There have been proposals by Ossetian nationalists to reunite North and South Ossetia within Russian Federation. The latest proposal came from South Ossetian President Anatoly Bibilov in 2022, but it was rejected by his successor Alan Gagloev.

Ossetian nationalists have the particularity of being strongly Russophiles, partly because Russia, under the Tsarist, Soviet and then federal eras, has always defended the promotion of Ossetian identity. Thus during the Russo-Ukrainian War, South Ossetian nationalists took part in the Russian invasion of Ukraine in 2022.[9]

Ossetian nationalism also involves appreciation of æghdæu, a set of cultural and social norms of Ossetians.


  1. ^ Robert H. Hewsen, "Ossetians," in Modern Encyclopedia of Russian and Soviet History, vol. 26 (Gulf Breeze, Fla.: Academic International Press, 1982), p. 136. 56. Yu. C. Gogluyti, Iuzhnaia Osetiia (Tskhinvali, 1993), esp. p. 25.
  2. ^ Shnirelman, Victor (2006). "The Politics of a Name: Between Consolidation and Separation in the Northern Caucasus" (PDF). Acta Slavica Iaponica. 23: 37–49.
  3. ^ "South Ossetians Vladikavkaz Connection". Eurasianet. 27 December 2006.
  4. ^ Foltz, Richard (2019). "Scythian Neo-Paganism in the Caucasus: The Ossetian Uatsdin as a 'Nature Religion'". Journal for the Study of Religion, Nature, and Culture. 13 (3): 314–332. doi:10.1558/jsrnc.39114. S2CID 213692638.p. 325
  5. ^ Shnirelman 2002, pp. 202–207: "Since the turn of the 1980s, a growth of Neo-Paganism has been observed in the Middle Volga region, in North Ossetia-Alaniia, and in Abkhazia. Pagan traditions had never disappeared there completely and, in contrast to the Slavic and Baltic regions, there was no need to invent too much by reference to books, as almost all the resources were intact there. Thus, in these regions, interest in Paganism developed in two different environments: firstly, in the countryside with its unbroken continuity of traditional folk beliefs, and secondly, in the urbanized areas where local, highly secularized intellectuals began to construct a new synthetic religion in order to overcome a crisis of identity. In the latter case, this was a manifestation of local ethnic nationalism resisting Russian Orthodoxy as a "religion of exploiters". [...] Contemporary Neo-Paganism is constituted by two different branches—one of a "bookish" approach which is artificially cultivated by urbanized intellectuals who have lost their links with folk tradition, and the other, more authentic, is of a rural movement based on a continuity rooted in the remote past. The first dominates among the Russians, Ukrainians, Belorussians, Lithuanians, Latvians, and Armenians and can be defined as an "invention of tradition", after Eric Hobsbawm (1983). A more complex pattern can be observed among the ethnic groups of the Middle Volga River region as well as among the Ossetians and Abkhazians, where both tendencies are interacting with one another."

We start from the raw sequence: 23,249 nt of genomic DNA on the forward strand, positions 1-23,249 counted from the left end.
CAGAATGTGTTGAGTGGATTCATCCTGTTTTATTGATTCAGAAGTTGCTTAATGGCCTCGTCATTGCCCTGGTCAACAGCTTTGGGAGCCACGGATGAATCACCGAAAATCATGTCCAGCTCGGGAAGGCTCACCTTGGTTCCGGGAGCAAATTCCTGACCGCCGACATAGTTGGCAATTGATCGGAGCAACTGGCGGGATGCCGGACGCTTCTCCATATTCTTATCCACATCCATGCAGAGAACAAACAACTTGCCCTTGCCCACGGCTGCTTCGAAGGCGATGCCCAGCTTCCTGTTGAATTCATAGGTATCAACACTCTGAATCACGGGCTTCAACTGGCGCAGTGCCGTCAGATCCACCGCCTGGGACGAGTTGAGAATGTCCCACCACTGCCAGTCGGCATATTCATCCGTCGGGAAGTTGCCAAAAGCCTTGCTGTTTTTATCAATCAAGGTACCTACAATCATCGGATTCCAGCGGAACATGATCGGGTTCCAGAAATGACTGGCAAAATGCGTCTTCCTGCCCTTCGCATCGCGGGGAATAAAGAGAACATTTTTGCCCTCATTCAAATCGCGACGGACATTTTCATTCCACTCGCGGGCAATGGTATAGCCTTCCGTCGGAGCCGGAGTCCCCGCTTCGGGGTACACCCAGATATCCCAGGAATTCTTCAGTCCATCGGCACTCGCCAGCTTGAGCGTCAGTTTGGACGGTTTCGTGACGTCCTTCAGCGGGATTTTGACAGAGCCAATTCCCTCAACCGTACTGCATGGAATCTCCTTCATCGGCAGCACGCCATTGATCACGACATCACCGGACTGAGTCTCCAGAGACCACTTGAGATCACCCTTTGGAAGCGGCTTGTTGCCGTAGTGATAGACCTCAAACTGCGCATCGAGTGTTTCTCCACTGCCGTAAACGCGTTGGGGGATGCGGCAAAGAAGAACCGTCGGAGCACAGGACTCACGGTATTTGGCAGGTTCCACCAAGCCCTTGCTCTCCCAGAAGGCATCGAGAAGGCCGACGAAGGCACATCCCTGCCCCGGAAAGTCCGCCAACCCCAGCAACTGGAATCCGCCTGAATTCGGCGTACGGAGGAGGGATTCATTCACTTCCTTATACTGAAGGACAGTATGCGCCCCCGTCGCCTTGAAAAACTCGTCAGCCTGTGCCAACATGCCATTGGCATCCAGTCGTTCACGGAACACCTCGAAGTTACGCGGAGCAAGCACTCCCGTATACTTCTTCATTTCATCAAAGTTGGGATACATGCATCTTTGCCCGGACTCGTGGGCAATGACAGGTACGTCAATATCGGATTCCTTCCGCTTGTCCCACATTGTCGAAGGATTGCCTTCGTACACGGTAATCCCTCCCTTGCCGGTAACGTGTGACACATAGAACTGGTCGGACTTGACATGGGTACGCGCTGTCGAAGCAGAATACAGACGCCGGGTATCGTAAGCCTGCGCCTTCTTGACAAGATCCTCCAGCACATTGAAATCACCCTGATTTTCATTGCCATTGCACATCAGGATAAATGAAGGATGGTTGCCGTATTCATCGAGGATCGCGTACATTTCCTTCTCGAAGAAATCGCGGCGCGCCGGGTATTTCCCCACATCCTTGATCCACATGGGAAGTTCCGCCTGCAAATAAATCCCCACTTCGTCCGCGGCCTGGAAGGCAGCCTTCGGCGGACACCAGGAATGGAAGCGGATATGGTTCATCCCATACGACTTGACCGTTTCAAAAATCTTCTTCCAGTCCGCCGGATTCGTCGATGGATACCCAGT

6. ^ Shtyrkov 2011, pp. 239–240.
  7. ^ Marietta König. Institut für Friedensforschung und Sicherheitspolitik (IFSH) an der Universität Hamburg (ed.). "The Georgian-South Ossetian Conflict" (PDF). Archived from the original (PDF) on 15 March 2014.
  8. ^ "August 28, 2008 Article: Georgia warns of ethnic cleansing in South Ossetia. AP via highbeam". Archived from the original on 26 October 2012. Retrieved 20 September 2023.
  9. ^ "South Ossetian troops fighting for Russia in Ukraine". Eurasianet. 2022-04-29. Retrieved 2023-09-20.